The Money Test
I received an email from David Bach, author of Smart Couples Finish Rich. There isÂ a Canadian version of the book here.
David joined up with Edelman Financial Services in 2014Â and continues to work extensively in the financial planning realm.Â David is holding a set of seminars on retirement planning in the United States and he recently sent me an email invitation to attend.
David also included a true-false quiz in his email. He suggested in his email that both me and my partnerÂ should take the quiz. I have modified a few of his questions below to make it a bit more Canadian. And I have provided my own answers. I’ve guessed Lorraine’s answer.
I know our current net worth (i.e. the values of the assets we have minus the liabilities we owe).
True. And, to be a bit more obsessive compulsive, I have a spreadsheet which has a 15-year view. Our net worth for the past five years and our forecast for the next ten.
Lorraine: True. She has no choice because I like to share this amazing spreadsheet with her every week or so.
I have a solid grasp of what our fixed monthly overhead is, including property taxes and all forms of insurance.
True. I maintain a budget spreadsheet which also keeps the prior five years of expenses and projects out the next five years. I update the current year’s data every week or two and I compare actual to forecast.
I know how my partner feels about our monthly overhead. We have discussed both the size and nature of our regular expenses and obligations and are comfortable with them.
True. Although one can never have enough guitars.
Lorraine: True but one can have way too many guitars. And guitar pedals. And guitar amps.
I know how much life insurance my partner and I carry. I know exactly what the death benefits are, how much cash value there is in our policies (if any) and what rate the money is earning (if applicable).
I have reviewed our life insurance policies sometime in the last 12 to 24 months, and I am comfortable that we are paying a competitive rate in today’s insurance market.
True. Although I have only made changes toÂ my insurance coverageÂ in 10-year intervals (age 30, age 40, age 50 and soon, age 60).
Lorraine: False. I’m not sure that Lorraine has looked at our life insurance policies in the last two years. I could be wrong on that front though.
I know the current value of our home, the current equity we have in our home, the size of our mortgage, the interest rate on the mortgage, if the rate is competitive based on today’s rates, the type of mortgage rate (fixed or adjustable), and if it is an adjustable rate–the date on which it adjusts.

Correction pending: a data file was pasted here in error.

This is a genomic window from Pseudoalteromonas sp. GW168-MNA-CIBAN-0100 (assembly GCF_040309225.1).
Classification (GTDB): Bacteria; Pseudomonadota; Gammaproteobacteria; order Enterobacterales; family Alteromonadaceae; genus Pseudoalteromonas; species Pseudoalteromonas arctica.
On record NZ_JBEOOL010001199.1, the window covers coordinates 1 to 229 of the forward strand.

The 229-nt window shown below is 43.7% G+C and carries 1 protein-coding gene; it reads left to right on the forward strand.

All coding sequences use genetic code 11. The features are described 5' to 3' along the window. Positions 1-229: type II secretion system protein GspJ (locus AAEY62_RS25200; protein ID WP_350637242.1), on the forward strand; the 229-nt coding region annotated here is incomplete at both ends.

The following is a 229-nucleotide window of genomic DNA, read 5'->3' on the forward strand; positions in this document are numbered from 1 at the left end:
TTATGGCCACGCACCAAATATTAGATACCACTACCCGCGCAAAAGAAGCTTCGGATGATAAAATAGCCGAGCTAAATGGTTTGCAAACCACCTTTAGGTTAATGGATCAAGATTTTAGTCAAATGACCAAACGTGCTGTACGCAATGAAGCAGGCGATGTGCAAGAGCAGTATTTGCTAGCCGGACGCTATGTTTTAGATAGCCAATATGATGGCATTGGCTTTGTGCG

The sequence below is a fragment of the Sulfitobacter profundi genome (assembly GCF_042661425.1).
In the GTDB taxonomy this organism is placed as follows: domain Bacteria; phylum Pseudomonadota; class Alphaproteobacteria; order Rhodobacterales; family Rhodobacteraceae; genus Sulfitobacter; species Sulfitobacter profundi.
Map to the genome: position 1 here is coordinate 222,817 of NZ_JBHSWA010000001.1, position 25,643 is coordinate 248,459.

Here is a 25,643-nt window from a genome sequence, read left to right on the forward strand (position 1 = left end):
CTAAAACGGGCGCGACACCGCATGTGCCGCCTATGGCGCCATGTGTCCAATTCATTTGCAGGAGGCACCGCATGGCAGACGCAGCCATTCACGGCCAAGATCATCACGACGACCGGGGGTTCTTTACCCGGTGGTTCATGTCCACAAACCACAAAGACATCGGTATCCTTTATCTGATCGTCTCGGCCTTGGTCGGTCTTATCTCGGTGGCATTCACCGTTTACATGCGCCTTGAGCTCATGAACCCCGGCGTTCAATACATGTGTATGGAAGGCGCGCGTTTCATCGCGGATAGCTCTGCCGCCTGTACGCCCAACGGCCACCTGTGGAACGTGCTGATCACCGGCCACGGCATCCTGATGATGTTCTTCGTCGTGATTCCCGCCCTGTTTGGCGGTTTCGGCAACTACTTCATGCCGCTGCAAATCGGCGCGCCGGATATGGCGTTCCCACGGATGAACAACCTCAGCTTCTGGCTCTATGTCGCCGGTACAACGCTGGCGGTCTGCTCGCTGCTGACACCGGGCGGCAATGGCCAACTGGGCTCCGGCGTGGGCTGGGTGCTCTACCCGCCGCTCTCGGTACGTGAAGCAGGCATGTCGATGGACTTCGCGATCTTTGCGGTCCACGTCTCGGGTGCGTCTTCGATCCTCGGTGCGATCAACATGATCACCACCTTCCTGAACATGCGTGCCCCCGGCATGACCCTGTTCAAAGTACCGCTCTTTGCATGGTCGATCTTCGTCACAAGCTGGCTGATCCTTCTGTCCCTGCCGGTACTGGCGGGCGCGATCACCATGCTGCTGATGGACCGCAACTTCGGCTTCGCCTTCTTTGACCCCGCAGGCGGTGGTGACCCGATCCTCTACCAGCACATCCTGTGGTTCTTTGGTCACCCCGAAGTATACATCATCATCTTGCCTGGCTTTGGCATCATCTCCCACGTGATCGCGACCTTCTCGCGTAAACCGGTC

True. By fluke however on the current value. We have a friend in the real estate business who was kind enough to provide an appraisal for our home. I maintained a forecast of appreciation for the house based on our purchase price with a rate of growth of 2% per year. Our real estate agent’s evaluation placed the house with a rate of growth of 3% per year. I plan around the lower number. Why? Because our home is where we live. It is not an investment that I would use unless I sold it. If I sell it, I need to factor in all of the closing costs. The 2% rate of growth seems appropriate and, if we have a correction in residential real estate, even 2% will seemÂ too optimistic.
Lorraine: True. Our friend in the real estate business is really Lorraine’s friend.
I know what type of homeowner’s or renter’s insurance we have and what the deductibles are. I know whether or not our policy would provide us with ‘today’s replacement cost’ or actual cash value, if our home and/or property were destroyed or stolen.
True. Largely because we have to fight the insurance company every year. It is not unusual for our house insurance premium to jump 30 – 50 percent year over year. We call to complain about the increase and we always seem to get a sharply reduced renewal rate.
Lorraine: True as she makes the call to the insurance company every year.
I know the nature and size of all our investments (including cash, checking accounts, savings accounts, money-market accounts, CD’s, treasury bills, savings bonds, mutual funds, annuities, stocks and bonds, real estate investments and collectibles such as stamps, coins, artwork, etc.). I also know where all the relevant paperwork is kept.